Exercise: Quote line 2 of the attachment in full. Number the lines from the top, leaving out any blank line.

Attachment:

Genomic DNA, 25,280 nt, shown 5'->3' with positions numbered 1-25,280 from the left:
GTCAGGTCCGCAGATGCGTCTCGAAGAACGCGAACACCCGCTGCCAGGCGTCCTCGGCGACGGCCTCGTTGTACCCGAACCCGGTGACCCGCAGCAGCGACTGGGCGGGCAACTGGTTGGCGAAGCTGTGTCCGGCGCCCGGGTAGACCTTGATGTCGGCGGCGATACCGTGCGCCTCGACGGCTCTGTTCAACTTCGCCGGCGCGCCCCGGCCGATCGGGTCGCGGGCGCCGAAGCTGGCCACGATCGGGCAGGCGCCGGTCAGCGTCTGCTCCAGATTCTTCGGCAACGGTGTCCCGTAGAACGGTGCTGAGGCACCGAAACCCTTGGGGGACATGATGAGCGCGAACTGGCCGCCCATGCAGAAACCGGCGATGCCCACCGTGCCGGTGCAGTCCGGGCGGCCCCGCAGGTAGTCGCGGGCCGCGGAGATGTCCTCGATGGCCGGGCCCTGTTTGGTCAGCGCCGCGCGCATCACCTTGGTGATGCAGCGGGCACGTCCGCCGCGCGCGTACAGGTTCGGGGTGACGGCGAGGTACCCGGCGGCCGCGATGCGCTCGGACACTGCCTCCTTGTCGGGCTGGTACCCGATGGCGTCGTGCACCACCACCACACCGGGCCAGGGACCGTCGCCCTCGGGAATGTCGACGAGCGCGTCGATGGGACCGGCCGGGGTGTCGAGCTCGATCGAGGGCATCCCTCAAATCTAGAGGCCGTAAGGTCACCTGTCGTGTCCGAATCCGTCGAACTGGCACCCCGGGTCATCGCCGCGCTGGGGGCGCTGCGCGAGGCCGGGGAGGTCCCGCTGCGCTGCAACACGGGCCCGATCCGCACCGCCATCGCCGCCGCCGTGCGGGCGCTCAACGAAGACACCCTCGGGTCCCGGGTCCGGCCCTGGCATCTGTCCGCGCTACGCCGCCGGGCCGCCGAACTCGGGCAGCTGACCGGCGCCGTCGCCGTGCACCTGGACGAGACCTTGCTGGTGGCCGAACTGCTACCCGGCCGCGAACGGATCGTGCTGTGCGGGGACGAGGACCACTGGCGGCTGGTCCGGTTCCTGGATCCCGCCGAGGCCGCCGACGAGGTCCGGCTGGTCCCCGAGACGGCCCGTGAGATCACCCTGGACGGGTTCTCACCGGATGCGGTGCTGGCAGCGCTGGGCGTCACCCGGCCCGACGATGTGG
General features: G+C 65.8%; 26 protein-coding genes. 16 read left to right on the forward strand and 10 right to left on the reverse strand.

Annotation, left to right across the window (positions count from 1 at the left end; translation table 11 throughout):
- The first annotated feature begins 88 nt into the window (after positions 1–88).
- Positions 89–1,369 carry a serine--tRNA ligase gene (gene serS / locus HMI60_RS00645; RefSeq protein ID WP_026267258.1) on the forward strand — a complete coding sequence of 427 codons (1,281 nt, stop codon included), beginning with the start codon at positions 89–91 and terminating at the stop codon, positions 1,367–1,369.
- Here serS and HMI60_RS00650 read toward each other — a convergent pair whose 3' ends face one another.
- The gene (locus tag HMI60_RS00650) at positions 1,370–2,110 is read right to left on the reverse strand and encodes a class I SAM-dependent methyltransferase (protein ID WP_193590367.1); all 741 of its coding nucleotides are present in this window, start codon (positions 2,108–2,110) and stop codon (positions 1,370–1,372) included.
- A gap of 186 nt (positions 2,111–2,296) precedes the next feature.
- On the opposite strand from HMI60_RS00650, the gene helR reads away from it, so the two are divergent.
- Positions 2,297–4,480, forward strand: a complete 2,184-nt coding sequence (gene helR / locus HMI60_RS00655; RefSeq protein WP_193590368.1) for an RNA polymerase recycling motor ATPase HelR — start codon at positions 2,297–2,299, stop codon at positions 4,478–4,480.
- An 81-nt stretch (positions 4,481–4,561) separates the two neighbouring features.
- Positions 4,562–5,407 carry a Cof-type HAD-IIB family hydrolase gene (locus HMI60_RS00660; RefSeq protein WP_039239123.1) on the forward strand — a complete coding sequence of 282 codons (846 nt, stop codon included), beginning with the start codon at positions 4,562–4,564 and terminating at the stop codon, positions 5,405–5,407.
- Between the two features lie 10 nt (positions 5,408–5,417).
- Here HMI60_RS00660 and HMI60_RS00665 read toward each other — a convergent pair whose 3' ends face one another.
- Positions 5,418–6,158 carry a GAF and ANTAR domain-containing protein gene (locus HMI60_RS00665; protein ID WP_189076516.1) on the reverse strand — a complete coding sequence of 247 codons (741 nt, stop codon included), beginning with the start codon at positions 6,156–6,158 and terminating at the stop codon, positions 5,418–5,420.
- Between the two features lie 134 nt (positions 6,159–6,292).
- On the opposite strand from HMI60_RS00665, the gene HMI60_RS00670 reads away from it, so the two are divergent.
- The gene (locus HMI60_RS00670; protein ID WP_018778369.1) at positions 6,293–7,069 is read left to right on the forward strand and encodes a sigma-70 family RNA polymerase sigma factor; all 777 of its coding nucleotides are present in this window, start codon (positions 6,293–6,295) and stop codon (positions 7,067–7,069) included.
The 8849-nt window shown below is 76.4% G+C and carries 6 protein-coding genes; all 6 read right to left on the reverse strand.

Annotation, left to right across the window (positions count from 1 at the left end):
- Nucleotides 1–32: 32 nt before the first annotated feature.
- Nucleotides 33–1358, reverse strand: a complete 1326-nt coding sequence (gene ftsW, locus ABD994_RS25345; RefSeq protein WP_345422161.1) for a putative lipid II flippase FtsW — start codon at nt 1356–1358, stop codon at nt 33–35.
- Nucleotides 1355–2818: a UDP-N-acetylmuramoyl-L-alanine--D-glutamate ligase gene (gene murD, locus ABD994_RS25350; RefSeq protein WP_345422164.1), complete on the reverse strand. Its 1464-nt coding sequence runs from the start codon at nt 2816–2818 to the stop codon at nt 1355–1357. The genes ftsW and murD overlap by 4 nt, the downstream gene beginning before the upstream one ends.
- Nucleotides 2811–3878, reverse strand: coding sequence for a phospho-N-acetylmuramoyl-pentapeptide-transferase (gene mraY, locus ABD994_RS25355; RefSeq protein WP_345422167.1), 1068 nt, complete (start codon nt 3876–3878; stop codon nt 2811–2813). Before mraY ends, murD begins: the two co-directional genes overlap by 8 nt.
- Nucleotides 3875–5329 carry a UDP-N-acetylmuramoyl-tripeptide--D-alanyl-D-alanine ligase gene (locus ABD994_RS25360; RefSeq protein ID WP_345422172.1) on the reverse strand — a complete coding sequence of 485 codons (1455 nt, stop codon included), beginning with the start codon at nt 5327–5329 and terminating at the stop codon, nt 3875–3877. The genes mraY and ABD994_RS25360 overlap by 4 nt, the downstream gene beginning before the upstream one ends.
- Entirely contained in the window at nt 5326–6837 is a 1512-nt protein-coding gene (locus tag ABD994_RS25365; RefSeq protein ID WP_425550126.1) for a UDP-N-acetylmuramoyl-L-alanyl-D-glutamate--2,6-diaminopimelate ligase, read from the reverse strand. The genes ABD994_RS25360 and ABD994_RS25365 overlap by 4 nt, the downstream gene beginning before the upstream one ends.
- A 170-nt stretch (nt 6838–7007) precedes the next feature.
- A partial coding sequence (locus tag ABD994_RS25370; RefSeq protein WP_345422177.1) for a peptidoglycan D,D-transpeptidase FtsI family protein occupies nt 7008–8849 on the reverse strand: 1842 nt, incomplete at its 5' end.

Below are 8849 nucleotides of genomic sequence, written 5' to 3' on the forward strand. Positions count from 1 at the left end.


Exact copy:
GTCAGGTCCGCAGATGCGTCTCGAAGAACGCGAACACCCGCTGCCAGGCGTCCTCGGCGACGGCCTCGTTGTACCCGAACCCGGTGACCCGCAGCAGCGACTGGGCGGGCAACTGGTTGGCGAAGCTGTGTCCGGCGCCCGGGTAGACCTTGATGTCGGCGGCGATACCGTGCGCCTCGACGGCTCTGTTCAACTTCGCCGGCGCGCCCCGGCCGATCGGGTCGCGGGCGCCGAAGCTGGCCACGATCGGGCAGGCGCCGGTCAGCGTCTGCTCCAGATTCTTCGGCAACGGTGTCCCGTAGAACGGTGCTGAGGCACCGAAACCCTTGGGGGACATGATGAGCGCGAACTGGCCGCCCATGCAGAAACCGGCGATGCCCACCGTGCCGGTGCAGTCCGGGCGGCCCCGCAGGTAGTCGCGGGCCGCGGAGATGTCCTCGATGGCCGGGCCCTGTTTGGTCAGCGCCGCGCGCATCACCTTGGTGATGCAGCGGGCACGTCCGCCGCGCGCGTACAGGTTCGGGGTGACGGCGAGGTACCCGGCGGCCGCGATGCGCTCGGACACTGCCTCCTTGTCGGGCTGGTACCCGATGGCGTCGTGCACCACCACCACACCGGGCCAGGGACCGTCGCCCTCGGGAATGTCGACGAGCGCGTCGATGGGACCGGCCGGGGTGTCGAGCTCGATCGAGGGCATCCCTCAAATCTAGAGGCCGTAAGGTCACCTGTCGTGTCCGAATCCGTCGAACTGGCACCCCGGGTCATCGCCGCGCTGGGGGCGCTGCGCGAGGCCGGGGAGGTCCCGCTGCGCTGCAACACGGGCCCGATCCGCACCGCCATCGCCGCCGCCGTGCGGGCGCTCAACGAAGACACCCTCGGGTCCCGGGTCCGGCCCTGGCATCTGTCCGCGCTACGCCGCCGGGCCGCCGAACTCGGGCAGCTGACCGGCGCCGTCGCCGTGCACCTGGACGAGACCTTGCTGGTGGCCGAACTGCTACCCGGCCGCGAACGGATCGTGCTGTGCGGGGACGAGGACCACTGGCGGCTGGTCCGGTTCCTGGATCCCGCCGAGGCCGCCGACGAGGTCCGGCTGGTCCCCGAGACGGCCCGTGAGATCACCCTGGACGGGTTCTCACCGGATGCGGTGCTGGCAGCGCTGGGCGTCACCCGGCCCGACGATGTGG